With warmer weather and Spring Breaking, it seems that many of you are thinking about (and stressed about) your daughters' bathing suits. We get dozens of questions on this topic every year, and the range of questions is as varied as the range of very strong opinions about what is and isn’t ok for girls to wear.
Some of the questions we’ve received recently sum up the recurring themes in the great bathing suit quandaries. I’ve provided some simple, body-positive suggestions that may help (or may not — this is definitely a highly complex and nuanced topic). Let us know how you're handling these challenges in your home!
She’s hiding her body
“My daughter only wears baggy clothes and insists on a full-cover, black one-piece. Her figure is so cute. How can I help her feel more comfortable with it?”
If she likes baggy clothes and wants a full-coverage bathing suit – great. There’s no need to push her into something more form fitting. It’s particularly common for some girls to want to stay covered when they become aware of their morphing body and aren’t quite ready to show others what’s been going on under those giant T-shirts. It doesn’t necessarily mean she has a body image problem, it may just be a time of adjustment.
You don’t need to know the reason, just start looking for those black one-piece suits. If you have the means, give her a few options and let her choose one she likes best. Remember that you can’t talk her into loving her body, but you can influence her body acceptance by modeling your own and staying focused on the awesome things her body does instead of how it looks. Also – one last suggestion: telling her that her body is cute won’t help, and can actually hurt by perpetuating our societal knee-jerk that focuses on looks instead of other more important traits.
Her suit is too small
“My daughter put on last year’s bathing suit, and yikes. We need something bigger! How do I tell her without making her self-conscious?”
When our kids grow, it’s normally seen as an exciting event and sign of health, but when girls' bodies grow in new places during adolescence, why does everyone act so surprised? If you’re worried about telling her, don’t be. She already knows she’s growing. But the way you talk with her about it can change everything. If you can avoid this scenario before she even tries on last year’s suit, do it. Suggest a shopping trip (or order) anticipating that normal growth means a new swimsuit. If she’s standing in front of you spilling out of last year’s suit, stay calm, matter of fact, and leave the ball in her court, “Looks like it could be time for a new suit. What style do you think you want this year?”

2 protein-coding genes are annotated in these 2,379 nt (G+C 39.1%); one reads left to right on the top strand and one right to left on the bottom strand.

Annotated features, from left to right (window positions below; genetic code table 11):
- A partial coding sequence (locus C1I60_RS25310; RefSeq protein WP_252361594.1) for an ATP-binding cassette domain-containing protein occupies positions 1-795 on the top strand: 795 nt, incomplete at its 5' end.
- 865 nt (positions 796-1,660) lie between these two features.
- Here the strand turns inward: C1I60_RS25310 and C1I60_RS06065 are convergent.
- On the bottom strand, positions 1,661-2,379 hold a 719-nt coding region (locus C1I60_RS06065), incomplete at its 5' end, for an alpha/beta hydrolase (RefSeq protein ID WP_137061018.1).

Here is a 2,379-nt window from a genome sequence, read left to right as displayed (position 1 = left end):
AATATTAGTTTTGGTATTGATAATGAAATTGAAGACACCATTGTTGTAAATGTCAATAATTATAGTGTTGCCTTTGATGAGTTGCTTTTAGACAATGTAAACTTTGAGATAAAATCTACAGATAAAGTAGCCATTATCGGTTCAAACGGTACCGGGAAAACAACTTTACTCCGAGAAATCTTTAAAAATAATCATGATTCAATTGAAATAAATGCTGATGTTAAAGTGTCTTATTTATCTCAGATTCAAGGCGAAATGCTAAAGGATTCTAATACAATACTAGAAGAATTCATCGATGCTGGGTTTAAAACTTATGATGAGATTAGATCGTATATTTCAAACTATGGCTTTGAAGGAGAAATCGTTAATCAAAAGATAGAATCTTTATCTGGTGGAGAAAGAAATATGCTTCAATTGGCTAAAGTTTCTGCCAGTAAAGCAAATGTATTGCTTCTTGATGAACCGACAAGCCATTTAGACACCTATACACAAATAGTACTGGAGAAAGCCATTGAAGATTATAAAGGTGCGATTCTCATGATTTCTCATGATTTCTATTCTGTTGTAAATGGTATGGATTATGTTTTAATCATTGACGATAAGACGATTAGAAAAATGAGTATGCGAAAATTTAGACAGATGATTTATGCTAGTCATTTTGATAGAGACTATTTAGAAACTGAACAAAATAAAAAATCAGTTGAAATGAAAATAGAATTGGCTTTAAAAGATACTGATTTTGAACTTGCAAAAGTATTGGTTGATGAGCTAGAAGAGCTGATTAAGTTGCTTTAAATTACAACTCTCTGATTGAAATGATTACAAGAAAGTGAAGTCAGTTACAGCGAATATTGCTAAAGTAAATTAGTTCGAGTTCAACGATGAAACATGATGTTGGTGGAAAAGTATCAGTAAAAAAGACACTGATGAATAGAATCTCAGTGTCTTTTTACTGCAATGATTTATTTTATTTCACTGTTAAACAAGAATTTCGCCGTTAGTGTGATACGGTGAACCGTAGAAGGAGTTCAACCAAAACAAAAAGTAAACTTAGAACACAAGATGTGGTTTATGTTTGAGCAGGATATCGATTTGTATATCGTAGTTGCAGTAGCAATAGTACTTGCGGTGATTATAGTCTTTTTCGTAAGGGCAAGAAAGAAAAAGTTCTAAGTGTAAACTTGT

A girl in a woman’s body
“This year, My 12 year old’s body would definitely fit in a women’s size suit, but she still loves to run around and play. Where do we shop for something comfortable and appropriate?”
Thankfully, this solution is more practical and less emotional. Even though she might be perfectly proportioned for the teen suits, skip the teen department and go straight to the women’s department or sporting good stores where there’s a larger variety of options, including tankinis, one-pieces, and even boy-shorts, board shorts, and rash guard tops that also double as great sun-protection. If you’ll be shopping virtually there are some great options at some of the traditional catalog stores like LL Bean and Land's End. If she still loves to run around and play, she deserves a suit that lets her do that without wedgies or nip slips!
I’m worried she’ll be teased
“My 13 year old daughter is asking for a bikini, but she really doesn’t have the body for it. I want to encourage her body acceptance, but I’m worried that at her age, she will be teased or bullied. What should I do?
This is where parenting tween and teen girls can become excruciatingly challenging. Is our “protection” nothing more than body shaming and judgment?
My first instinct is to say that the most beautiful bikini body is a happy and confident body – and I believe that with all my heart. But I think we owe our daughters more than “you’re beautiful.”
At 13, girls are very capable of understanding that as parents, we can feel conflicted about what we want and don’t want for our children. They are also capable of reflecting on choices they make.
So tell her what you love (her confidence, her style). Tell her what worries you (some people judge others for stupid reasons; some people may sexualize her body and make her feel uncomfortable; she may feel restricted and less free to move around without tugging on her suit). Then get curious without expressing judgment or emotion. Why does she want a bikini? Is there another style she might like to have as well?
Obviously there’s a delicate balance between helping your daughter feel empowered and helping prepare her for the reality that people can be jerks. You’ve probably said “life’s not fair” before, and this is one more example and a conversation that you’ll need to have again and again as she grows.
Just make sure she knows that you are her biggest fan no matter what she decides to wear – and if that’s a bikini, then good for her! She is already winning in the body confidence arena.
This is a kind and very wise community, so if you are having other dilemmas like these, feel free to ask for help in the comments section. We’re here to help each other as we all parent through puberty!
If you want to keep it in a more private space, our members have access to our private online forum where you can ask anything and get responses from our physicians, mental health experts, and other caring adults. Maybe it’s a great time to join!
Did you know Girlology has grade-by-grade video on demand playlists to support her and you through all things puberty and adolescence. Our doctor-moms cover topics like this and lots others! Learn More about joining HERE.